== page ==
“With James, he is really competing profile-wise with Bellingham and Henderson, maybe to a lesser degree (Conor) Gallagher,” explained Southgate after he announced his squad.
“I don’t see him in the same profile at (Declan) Rice or (Kalvin) Phillips, they are different types of players. He is just behind those guys, frankly. It’s as simple as that.”
That’s fair enough reasoning, but we still can’t help feel that Ward-Prowse is hard done by. The best English dead ball specialist since David Beckham, Ward-Prowse’s world-class set-piece ability could’ve proved immensely valuable for specific situations.
CM: Michael Olise
Eligible to play for England, France, Algeria and Nigeria, Southgate may need to get a move on if he’s to secure the services of Crystal Palace’s rising star.
The Hammersmith-born 20-year-old, who has represented France at youth level, continues to catch the eye for Patrick Vieira’s Eagles this season.
In all honesty, this World Cup looks to have come a little too soon for the talented midfielder, but if he continues on his current trajectory we’d be surprised if he isn’t representing a national team at the next World Cup in North America in 2026.
CM: Marcus Edwards
Another Englishman impressing abroad, Edwards recently made headlines by scoring against boyhood club Tottenham in the Champions League. Not only that but he came inches away from scoring a Puskas award contender.
Away from the spotlight of the English media, the 23-year-old – once compared to Lionel Messi by Mauricio Pochettino – has quietly developed into a very good player out in Portugal. Don’t be surprised if he returns to England next summer, and with that, louder calls for an England debut.
RW: Jarrod Bowen
The West Ham winger looked a shoo-in for further opportunities when he made his long-awaited England debut in the summer. It was well deserved following a sensational campaign as the standout man for David Moyes’ Hammers, notching 12 goals and 10 assists in their Premier League campaign.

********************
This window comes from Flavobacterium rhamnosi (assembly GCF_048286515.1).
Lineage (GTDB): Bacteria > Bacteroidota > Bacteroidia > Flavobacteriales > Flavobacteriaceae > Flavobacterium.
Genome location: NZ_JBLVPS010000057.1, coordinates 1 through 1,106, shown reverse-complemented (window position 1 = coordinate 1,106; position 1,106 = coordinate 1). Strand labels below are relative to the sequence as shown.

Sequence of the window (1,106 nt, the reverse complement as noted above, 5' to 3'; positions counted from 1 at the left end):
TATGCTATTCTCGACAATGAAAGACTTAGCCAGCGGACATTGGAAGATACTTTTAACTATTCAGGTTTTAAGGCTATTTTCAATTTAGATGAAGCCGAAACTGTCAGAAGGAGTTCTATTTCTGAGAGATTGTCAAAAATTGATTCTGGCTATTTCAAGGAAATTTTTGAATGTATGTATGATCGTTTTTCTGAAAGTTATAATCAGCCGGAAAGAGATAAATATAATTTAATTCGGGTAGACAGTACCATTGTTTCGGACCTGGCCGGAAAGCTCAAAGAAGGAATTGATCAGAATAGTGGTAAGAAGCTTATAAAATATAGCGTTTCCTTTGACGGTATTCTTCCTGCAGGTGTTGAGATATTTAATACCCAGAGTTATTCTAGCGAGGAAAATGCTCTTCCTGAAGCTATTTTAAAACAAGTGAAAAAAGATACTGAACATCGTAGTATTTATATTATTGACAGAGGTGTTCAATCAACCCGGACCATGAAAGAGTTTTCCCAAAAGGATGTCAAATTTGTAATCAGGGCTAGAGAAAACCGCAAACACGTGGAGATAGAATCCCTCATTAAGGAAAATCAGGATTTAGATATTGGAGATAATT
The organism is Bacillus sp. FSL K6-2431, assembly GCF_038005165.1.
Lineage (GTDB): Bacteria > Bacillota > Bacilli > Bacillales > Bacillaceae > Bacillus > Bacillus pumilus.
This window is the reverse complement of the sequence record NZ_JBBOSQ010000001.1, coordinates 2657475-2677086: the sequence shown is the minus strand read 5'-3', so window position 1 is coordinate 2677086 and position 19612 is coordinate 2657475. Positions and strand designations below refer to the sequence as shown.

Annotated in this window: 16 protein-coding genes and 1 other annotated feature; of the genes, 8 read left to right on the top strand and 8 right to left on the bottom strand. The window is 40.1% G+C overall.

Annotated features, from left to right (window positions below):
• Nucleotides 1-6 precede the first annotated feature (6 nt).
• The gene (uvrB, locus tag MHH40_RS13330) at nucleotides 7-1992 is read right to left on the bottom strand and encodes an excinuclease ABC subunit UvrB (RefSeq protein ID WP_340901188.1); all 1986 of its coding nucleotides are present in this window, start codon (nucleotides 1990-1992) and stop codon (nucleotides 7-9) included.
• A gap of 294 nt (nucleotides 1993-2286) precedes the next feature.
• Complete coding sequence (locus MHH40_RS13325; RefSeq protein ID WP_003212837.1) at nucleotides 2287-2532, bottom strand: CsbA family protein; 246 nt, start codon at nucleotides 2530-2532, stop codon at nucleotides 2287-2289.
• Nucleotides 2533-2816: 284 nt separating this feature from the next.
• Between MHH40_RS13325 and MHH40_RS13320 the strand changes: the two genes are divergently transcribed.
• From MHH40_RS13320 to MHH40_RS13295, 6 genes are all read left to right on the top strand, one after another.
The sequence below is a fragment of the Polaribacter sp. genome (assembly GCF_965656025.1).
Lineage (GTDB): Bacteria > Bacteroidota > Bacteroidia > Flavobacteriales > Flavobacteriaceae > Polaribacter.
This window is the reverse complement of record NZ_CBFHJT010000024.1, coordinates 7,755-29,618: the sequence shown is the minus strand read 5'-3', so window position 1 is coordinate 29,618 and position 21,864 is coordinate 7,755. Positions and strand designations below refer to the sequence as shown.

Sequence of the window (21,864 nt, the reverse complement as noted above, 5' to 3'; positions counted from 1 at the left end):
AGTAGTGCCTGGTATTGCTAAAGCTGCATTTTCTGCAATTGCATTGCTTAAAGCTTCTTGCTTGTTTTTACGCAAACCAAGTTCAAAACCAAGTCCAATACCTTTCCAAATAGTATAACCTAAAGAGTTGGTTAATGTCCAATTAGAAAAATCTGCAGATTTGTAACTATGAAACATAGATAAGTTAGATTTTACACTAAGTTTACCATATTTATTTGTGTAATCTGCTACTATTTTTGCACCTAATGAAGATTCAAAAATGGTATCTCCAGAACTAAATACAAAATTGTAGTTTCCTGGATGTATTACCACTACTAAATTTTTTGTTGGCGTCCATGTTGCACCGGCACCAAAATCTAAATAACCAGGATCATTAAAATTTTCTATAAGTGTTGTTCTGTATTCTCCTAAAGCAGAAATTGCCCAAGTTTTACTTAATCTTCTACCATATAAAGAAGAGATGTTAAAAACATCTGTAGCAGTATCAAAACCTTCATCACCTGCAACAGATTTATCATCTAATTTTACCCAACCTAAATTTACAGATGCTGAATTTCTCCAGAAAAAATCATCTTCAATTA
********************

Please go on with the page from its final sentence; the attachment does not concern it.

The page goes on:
But Bowen has gone off the boil just at the wrong time, having struggled to produce his best football in 2022-23 so far. But form is temporary, and it shouldn’t be forgotten how good he was earlier this year.
ST: Ivan Toney
Roma captain Tammy Abraham can probably feel aggrieved not to make Southgate’s squad, so to miss out on our best-of-the-rest XI is a real kick in the teeth.
But ultimately, unless England captain Harry Kane suffers a sudden injury, all the noise about his best back-up is probably moot.
Still, Toney is in the form of his life and his stellar record from 12 yards – 26 out of 27 penalties scored – could potentially come in very handy.
LW: Jadon Sancho
It’s testament to Sancho’s fall from grace that there isn’t more noise about his omission from the England squad. It was unthinkable that he wouldn’t be at the World Cup when he moved from Borussia Dortmund to Manchester United for £73million last summer.
Eighteen months on, we’re still waiting for the attacker to light up Old Trafford. He’s had one or two moments, but struggled to justify the fee.
We remember the absolute world-beater he looked in the Bundesliga and refuse to write him off. Every chance Sancho still comes good for club and country.
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The article A superb XI of players left out of England’s 2022 World Cup squad appeared first on Planetfootball.com.